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Discussion Starter · #1 ·
You might hear of it named 100 different ways, this is why I put different versions in the subject line.

I love old timey recipes and ways of doing things. Whenever I get anxious thinking about possible financial meltdowns or other unknowns that might be in our future, it calms me to think of the way people used to get by…they didn't have much money but managed to provide food and shelter for their families.

It gives me a measure of reassurance to know that with the knowledge of how they used to do things, we can, if needed to, put those old ways into practice and take care of our families. I especially love recipes that are based on foraging because it's almost like getting free food. You didn't have to do the work of planting or weeding in a garden, but you end up with a wonderful meal. Polk salet has always been in my life... my mom grew up with it as a regular spring time meal and did the same when she had her own family. Pokeweed is known to be somewhat poisonous... this is the reason for boiling and straining multiple times. Also, it should be only eaten while younger and tender.... leave it alone with it gets past 10 - 12 inches tall.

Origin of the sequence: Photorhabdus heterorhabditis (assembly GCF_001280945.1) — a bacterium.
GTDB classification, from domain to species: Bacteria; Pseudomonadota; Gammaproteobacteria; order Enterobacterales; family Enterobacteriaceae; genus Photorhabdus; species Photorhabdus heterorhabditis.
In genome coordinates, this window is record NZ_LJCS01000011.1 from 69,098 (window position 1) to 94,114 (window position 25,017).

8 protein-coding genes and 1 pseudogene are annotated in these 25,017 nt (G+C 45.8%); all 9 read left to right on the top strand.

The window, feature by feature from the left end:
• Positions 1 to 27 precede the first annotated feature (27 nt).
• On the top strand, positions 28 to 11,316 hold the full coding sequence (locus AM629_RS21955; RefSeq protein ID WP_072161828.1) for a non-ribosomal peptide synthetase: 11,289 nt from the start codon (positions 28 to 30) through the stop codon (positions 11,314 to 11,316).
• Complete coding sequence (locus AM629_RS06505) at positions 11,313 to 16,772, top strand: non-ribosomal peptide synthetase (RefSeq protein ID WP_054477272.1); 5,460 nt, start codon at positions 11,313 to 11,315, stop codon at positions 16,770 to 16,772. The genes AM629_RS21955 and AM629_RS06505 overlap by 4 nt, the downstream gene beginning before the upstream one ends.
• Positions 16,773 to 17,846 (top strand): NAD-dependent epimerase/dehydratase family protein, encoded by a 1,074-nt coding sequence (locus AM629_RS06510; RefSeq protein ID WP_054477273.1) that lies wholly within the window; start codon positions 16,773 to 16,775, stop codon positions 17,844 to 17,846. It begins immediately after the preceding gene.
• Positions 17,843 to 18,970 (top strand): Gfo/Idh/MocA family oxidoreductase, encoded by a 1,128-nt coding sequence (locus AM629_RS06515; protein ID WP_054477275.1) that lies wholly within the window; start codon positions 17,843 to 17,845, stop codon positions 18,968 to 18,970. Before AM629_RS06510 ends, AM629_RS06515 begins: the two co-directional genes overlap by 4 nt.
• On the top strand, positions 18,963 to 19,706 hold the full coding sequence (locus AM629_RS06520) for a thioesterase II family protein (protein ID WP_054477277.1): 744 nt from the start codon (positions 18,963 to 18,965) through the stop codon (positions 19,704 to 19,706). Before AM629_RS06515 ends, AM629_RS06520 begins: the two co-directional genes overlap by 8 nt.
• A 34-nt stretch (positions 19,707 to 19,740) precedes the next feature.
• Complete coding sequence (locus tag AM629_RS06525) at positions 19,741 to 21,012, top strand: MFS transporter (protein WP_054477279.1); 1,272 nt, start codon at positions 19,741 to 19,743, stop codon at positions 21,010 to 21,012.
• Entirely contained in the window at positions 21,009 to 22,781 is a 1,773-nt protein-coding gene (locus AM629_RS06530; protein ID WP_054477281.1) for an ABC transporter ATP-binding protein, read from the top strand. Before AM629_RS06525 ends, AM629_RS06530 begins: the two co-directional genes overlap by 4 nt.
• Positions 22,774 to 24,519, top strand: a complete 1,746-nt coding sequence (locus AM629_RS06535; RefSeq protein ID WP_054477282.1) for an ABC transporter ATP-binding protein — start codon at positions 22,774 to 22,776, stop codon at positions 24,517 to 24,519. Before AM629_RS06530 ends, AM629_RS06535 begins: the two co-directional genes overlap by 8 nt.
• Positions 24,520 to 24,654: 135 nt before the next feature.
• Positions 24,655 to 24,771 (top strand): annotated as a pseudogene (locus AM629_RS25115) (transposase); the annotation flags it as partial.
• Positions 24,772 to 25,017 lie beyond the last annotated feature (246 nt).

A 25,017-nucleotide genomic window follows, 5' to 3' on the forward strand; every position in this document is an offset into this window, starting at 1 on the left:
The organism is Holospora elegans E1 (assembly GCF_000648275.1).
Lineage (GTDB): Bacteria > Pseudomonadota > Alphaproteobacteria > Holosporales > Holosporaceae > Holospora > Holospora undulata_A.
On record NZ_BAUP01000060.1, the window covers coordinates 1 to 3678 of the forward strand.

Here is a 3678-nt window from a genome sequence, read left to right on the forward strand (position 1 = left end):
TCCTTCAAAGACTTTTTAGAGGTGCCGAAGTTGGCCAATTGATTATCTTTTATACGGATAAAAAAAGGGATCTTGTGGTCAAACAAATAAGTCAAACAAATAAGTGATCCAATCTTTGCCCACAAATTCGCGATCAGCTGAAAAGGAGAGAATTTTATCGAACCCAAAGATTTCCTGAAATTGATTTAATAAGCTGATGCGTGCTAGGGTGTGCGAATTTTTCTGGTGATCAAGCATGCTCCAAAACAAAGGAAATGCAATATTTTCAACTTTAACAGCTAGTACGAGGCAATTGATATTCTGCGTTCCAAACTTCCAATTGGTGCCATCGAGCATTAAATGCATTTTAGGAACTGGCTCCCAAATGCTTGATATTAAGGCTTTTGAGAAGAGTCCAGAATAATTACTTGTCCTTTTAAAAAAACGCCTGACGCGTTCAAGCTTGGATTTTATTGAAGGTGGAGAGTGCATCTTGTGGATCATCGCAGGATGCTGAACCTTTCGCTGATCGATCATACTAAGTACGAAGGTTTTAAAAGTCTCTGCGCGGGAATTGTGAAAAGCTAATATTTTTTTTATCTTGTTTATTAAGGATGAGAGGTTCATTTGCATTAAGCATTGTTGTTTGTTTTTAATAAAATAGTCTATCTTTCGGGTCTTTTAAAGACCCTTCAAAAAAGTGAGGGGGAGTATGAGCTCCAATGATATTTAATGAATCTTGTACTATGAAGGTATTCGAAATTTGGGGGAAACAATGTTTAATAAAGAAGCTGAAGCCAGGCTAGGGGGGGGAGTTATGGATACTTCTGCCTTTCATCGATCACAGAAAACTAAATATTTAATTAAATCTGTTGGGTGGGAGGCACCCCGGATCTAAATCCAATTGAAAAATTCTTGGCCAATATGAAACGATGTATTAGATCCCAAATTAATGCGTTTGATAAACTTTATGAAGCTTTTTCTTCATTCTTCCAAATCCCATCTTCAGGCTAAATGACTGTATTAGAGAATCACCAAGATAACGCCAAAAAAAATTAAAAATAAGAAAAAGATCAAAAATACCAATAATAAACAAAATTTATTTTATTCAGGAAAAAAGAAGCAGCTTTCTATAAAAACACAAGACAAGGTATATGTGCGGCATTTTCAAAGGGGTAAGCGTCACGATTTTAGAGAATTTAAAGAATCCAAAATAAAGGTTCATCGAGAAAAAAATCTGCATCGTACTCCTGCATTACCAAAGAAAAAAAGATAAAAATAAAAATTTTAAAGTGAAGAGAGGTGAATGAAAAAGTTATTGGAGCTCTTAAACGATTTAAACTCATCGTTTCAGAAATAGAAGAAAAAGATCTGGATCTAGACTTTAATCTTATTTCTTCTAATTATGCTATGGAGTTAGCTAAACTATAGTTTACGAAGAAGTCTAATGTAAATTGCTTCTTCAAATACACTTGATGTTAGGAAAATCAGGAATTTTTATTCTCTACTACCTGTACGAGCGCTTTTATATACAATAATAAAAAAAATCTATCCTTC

Polk Salet

Gather up a fairly large amount of tender polk leaves…you'll need a lot because they boil down to almost nothing. Start by thoroughly washing the poke leaves. Put them into a large pot, cover with water and add a little salt and boil for about 10 minutes. Pour the water off. Add fresh water and salt and boil again. Drain. Fry in bacon grease. Season to taste with salt and pepper. Frying a chopped onion in the bacon grease before adding the polk is good as well as adding in bacon pieces if that's the way you got the bacon grease. Polk is excellent with corn bread.
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